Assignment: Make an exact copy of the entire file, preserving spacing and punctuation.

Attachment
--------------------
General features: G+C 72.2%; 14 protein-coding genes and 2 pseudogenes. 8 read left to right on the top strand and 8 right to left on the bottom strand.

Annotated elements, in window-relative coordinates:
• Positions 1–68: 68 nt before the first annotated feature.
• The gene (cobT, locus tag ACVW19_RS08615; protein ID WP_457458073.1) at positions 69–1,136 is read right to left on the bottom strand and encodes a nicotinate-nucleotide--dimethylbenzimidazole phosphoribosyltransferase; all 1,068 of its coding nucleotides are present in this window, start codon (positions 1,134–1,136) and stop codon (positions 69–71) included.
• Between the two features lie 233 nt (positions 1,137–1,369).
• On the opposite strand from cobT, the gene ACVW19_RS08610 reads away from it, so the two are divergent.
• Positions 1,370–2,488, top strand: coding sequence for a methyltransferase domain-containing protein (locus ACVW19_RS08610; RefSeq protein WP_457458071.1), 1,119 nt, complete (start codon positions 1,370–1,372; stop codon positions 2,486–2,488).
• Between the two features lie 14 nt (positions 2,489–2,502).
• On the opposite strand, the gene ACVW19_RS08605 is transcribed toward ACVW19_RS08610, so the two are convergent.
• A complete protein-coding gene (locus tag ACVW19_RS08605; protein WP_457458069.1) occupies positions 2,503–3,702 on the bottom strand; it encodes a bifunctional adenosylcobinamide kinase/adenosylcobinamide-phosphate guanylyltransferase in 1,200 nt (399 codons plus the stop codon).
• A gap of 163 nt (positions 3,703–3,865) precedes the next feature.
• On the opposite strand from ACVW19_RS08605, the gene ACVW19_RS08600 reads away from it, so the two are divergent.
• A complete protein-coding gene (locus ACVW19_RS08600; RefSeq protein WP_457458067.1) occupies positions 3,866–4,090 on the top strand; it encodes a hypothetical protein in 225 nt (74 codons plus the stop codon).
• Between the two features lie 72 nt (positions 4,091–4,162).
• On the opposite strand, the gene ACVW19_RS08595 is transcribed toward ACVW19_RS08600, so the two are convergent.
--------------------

General features: G+C 72.2%; 14 protein-coding genes and 2 pseudogenes. 8 read left to right on the top strand and 8 right to left on the bottom strand.

Annotated elements, in window-relative coordinates:
• Positions 1–68: 68 nt before the first annotated feature.
• The gene (cobT, locus tag ACVW19_RS08615; protein ID WP_457458073.1) at positions 69–1,136 is read right to left on the bottom strand and encodes a nicotinate-nucleotide--dimethylbenzimidazole phosphoribosyltransferase; all 1,068 of its coding nucleotides are present in this window, start codon (positions 1,134–1,136) and stop codon (positions 69–71) included.
• Between the two features lie 233 nt (positions 1,137–1,369).
• On the opposite strand from cobT, the gene ACVW19_RS08610 reads away from it, so the two are divergent.
• Positions 1,370–2,488, top strand: coding sequence for a methyltransferase domain-containing protein (locus ACVW19_RS08610; RefSeq protein WP_457458071.1), 1,119 nt, complete (start codon positions 1,370–1,372; stop codon positions 2,486–2,488).
• Between the two features lie 14 nt (positions 2,489–2,502).
• On the opposite strand, the gene ACVW19_RS08605 is transcribed toward ACVW19_RS08610, so the two are convergent.
• A complete protein-coding gene (locus tag ACVW19_RS08605; protein WP_457458069.1) occupies positions 2,503–3,702 on the bottom strand; it encodes a bifunctional adenosylcobinamide kinase/adenosylcobinamide-phosphate guanylyltransferase in 1,200 nt (399 codons plus the stop codon).
• A gap of 163 nt (positions 3,703–3,865) precedes the next feature.
• On the opposite strand from ACVW19_RS08605, the gene ACVW19_RS08600 reads away from it, so the two are divergent.
• A complete protein-coding gene (locus ACVW19_RS08600; RefSeq protein WP_457458067.1) occupies positions 3,866–4,090 on the top strand; it encodes a hypothetical protein in 225 nt (74 codons plus the stop codon).
• Between the two features lie 72 nt (positions 4,091–4,162).
• On the opposite strand, the gene ACVW19_RS08595 is transcribed toward ACVW19_RS08600, so the two are convergent.